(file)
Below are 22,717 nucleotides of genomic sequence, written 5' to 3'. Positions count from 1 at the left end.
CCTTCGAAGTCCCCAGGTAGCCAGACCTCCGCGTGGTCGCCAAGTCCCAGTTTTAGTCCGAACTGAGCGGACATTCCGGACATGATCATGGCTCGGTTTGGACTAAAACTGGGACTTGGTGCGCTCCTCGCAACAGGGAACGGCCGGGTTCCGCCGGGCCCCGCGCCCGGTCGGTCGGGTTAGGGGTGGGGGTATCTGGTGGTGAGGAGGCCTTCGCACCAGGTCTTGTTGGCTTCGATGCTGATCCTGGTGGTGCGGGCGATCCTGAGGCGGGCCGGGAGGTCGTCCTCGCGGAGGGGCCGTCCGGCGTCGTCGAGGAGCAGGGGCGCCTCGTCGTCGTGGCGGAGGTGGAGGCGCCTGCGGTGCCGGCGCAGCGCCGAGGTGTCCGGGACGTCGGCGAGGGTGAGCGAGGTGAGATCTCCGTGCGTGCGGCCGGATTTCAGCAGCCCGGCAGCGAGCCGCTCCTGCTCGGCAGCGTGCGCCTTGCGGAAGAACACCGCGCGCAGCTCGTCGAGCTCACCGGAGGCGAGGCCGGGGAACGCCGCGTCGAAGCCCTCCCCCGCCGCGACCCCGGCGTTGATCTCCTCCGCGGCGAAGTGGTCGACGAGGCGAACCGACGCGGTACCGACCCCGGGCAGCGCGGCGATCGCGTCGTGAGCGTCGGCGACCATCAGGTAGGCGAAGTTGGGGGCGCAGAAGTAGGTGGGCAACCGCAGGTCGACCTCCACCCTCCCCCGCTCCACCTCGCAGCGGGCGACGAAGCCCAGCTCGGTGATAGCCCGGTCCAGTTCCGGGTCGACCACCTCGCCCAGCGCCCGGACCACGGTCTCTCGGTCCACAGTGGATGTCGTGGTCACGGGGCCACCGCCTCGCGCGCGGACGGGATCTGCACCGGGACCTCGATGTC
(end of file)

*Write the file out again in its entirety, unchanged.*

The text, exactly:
Below are 22,717 nucleotides of genomic sequence, written 5' to 3'. Positions count from 1 at the left end.
CCTTCGAAGTCCCCAGGTAGCCAGACCTCCGCGTGGTCGCCAAGTCCCAGTTTTAGTCCGAACTGAGCGGACATTCCGGACATGATCATGGCTCGGTTTGGACTAAAACTGGGACTTGGTGCGCTCCTCGCAACAGGGAACGGCCGGGTTCCGCCGGGCCCCGCGCCCGGTCGGTCGGGTTAGGGGTGGGGGTATCTGGTGGTGAGGAGGCCTTCGCACCAGGTCTTGTTGGCTTCGATGCTGATCCTGGTGGTGCGGGCGATCCTGAGGCGGGCCGGGAGGTCGTCCTCGCGGAGGGGCCGTCCGGCGTCGTCGAGGAGCAGGGGCGCCTCGTCGTCGTGGCGGAGGTGGAGGCGCCTGCGGTGCCGGCGCAGCGCCGAGGTGTCCGGGACGTCGGCGAGGGTGAGCGAGGTGAGATCTCCGTGCGTGCGGCCGGATTTCAGCAGCCCGGCAGCGAGCCGCTCCTGCTCGGCAGCGTGCGCCTTGCGGAAGAACACCGCGCGCAGCTCGTCGAGCTCACCGGAGGCGAGGCCGGGGAACGCCGCGTCGAAGCCCTCCCCCGCCGCGACCCCGGCGTTGATCTCCTCCGCGGCGAAGTGGTCGACGAGGCGAACCGACGCGGTACCGACCCCGGGCAGCGCGGCGATCGCGTCGTGAGCGTCGGCGACCATCAGGTAGGCGAAGTTGGGGGCGCAGAAGTAGGTGGGCAACCGCAGGTCGACCTCCACCCTCCCCCGCTCCACCTCGCAGCGGGCGACGAAGCCCAGCTCGGTGATAGCCCGGTCCAGTTCCGGGTCGACCACCTCGCCCAGCGCCCGGACCACGGTCTCTCGGTCCACAGTGGATGTCGTGGTCACGGGGCCACCGCCTCGCGCGCGGACGGGATCTGCACCGGGACCTCGATGTC